Contact our Business Development team to schedule a meeting. 712.224.4208

Get Un-Stuck in 2017!

Lexi MorganUncategorized

Is your New Year’s Resolution to get out of the rut you are in? Perhaps you are feeling stuck? It could be a change in your professional life is the answer! If you are waking up each morning and going to work with the feeling of dread and boredom, it may be time to shape up your resume and look at your options. Chances are the skills you have attained at your current position can translate into other careers.

For example, if you have worked as a bank teller for five years, there is a strong possibility that you have gained skills in these areas:

  • Communicating well with all types of people.
  • Solving problems when they arise with customer’s accounts.
  • Computer skills.
  • Accounting skills.

There are probably many other things you have learned that are not listed here. We can help you take that list and apply it to many open positions. here are companies looking for good communicators, problem solvers, who can work with a team, and have accounting and computer skills. We will help you take your old resume and add in key statements about what you have learned through your current job and make you a viable candidate for a number of different positions that fit your personality and career goals. You may be a perfect fit for a College Admissions office, where you work with incoming students and families. Perhaps you would make a great Accounting Assistant for an insurance company. Getting inspired and excited? That’s what we do!

If you sense you are feeling stuck, know that there are options for you to re-create yourself for a new position in this New Year. It may be that the best career move you ever made was in 2017!

Hire for Personality, Train for Skill.

Lexi MorganUncategorized

So, your recruiter found you a fabulous candidate. Their personality fits your company’s culture like a glove; however, his/her skillset is not quite what you need at the moment. Through the interview process, you have determined you want to hire this person, but you can see holes in their experience and knowledge for the position you need to fill. What to do? Well, one way to look at it is: you can’t change who they are, but you can change what they know. It may be worth taking the chance on a candidate with a dynamic personality and offering in-depth training to be successful. Here are some reasons why:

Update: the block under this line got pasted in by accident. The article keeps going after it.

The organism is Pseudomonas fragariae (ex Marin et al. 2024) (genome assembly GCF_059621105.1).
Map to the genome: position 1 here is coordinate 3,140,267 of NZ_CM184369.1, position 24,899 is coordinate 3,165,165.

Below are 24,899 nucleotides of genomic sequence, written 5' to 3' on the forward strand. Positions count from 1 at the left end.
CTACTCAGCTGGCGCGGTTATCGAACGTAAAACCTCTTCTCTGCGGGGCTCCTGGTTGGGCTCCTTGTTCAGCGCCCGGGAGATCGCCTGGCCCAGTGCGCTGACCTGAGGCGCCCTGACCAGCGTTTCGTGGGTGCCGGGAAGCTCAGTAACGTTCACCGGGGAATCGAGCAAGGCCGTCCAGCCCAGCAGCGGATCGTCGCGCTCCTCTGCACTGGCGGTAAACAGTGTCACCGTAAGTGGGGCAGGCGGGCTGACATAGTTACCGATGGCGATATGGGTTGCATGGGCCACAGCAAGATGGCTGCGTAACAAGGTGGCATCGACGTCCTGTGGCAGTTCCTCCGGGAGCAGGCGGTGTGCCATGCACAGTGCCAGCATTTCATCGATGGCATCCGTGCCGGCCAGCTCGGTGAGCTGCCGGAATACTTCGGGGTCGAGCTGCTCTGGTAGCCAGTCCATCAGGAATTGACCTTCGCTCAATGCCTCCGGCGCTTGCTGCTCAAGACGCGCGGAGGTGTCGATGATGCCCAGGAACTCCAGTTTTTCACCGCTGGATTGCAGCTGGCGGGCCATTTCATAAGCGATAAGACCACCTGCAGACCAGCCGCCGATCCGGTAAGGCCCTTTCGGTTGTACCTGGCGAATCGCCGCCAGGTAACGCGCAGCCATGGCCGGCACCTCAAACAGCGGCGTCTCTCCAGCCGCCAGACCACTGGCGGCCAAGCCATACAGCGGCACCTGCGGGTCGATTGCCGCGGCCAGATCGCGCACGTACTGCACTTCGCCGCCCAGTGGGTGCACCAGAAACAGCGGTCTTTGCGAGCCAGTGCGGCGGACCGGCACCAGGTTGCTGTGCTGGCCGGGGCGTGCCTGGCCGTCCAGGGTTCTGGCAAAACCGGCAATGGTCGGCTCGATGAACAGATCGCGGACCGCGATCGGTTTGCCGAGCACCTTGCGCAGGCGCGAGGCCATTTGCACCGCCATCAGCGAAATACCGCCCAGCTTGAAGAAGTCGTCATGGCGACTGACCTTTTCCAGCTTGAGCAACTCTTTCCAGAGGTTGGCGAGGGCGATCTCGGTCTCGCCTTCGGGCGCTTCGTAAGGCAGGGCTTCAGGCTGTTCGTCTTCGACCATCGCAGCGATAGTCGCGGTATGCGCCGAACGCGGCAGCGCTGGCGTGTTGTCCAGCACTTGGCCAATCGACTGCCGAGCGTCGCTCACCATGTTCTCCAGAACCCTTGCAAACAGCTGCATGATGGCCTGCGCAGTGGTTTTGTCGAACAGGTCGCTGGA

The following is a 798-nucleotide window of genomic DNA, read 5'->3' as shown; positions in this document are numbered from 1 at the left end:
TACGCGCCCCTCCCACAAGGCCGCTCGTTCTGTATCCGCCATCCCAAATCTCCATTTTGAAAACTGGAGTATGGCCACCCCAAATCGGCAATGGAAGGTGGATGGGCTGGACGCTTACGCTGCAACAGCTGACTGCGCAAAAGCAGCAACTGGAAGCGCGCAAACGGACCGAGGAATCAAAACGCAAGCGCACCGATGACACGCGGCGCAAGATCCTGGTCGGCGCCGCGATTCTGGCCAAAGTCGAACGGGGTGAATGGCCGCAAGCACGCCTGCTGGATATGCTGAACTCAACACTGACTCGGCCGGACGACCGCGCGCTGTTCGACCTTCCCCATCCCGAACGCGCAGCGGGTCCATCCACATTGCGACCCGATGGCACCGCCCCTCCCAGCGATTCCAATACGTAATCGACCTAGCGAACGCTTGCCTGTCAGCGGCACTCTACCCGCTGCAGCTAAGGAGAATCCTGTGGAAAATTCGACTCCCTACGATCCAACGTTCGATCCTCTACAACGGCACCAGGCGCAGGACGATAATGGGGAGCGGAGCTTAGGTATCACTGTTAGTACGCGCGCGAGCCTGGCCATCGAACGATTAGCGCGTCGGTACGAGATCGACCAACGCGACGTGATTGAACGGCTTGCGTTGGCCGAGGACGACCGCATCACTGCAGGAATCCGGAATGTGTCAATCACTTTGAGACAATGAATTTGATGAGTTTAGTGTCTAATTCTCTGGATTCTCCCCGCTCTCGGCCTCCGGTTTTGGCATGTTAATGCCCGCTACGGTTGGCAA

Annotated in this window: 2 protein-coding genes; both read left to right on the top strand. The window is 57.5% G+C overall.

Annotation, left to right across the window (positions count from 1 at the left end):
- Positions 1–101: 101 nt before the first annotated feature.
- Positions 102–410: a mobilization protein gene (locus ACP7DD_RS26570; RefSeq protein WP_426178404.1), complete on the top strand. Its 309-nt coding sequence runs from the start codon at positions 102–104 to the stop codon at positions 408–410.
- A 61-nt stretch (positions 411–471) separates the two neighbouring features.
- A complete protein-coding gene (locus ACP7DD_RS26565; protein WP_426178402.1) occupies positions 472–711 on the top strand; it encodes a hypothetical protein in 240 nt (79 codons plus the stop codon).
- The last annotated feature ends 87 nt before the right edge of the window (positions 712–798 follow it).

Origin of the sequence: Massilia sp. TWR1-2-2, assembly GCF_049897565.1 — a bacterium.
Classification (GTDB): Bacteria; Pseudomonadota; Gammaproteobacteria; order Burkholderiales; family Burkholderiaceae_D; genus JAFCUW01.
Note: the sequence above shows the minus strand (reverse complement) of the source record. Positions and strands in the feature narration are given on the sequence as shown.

Follow my lead. If you offer this person skill-training and education, it is probable that they will follow your lead and work the way you want them to. There are no bad habits, or “this isn’t the way I’ve done it before.” It’s like learning how to play golf for the first time as an adult. There are no bad habits to get over, because you are new to the game.

See the Light. As your new hire is learning how to do the job, they may see ways to be more creative, be more efficient, and even do the job better. As they learn, they’ll bring new ideas to the position, which may make you see things in a new way for your company, shedding new light on how things should look in the future.

The More you Grow. Taking a chance on someone new and seeing it work out may create growth in other areas. Perhaps you ask your recruiter to find dynamic people who will fit your culture. With many positions, culture match is equally important to skill set. Soon, you may have a company filled with a dynamic team of people who are creating growth that you never imagined.

Sweat Equity. Chances are, if this person is a go-getter and willing to learn new skills to work for you, they are going to work hard to show that they can be successful. Putting the hours in on education and training is never easy, and this person now has a stake in the position and the company.

Using a recruiter to scan candidates offers you a great way to have a bank of candidates at the ready to interview. Your recruiter will take the time to understand the culture of your company and the personality traits you are looking for in a candidate. As your company is growing, your recruiter is there to find you great candidates in the background. Not only does that make your life easier, it helps you grow in smart ways, and that’s something any business leader strives for each day!

Now, we are not saying to hire a Marketing Director for a Senior Tax Accountant. You also need to look for candidates with transferrable skills.

Read our article next week on how to identify transferable skills in candidates.


Organizing your Job Search

Lexi MorganUncategorized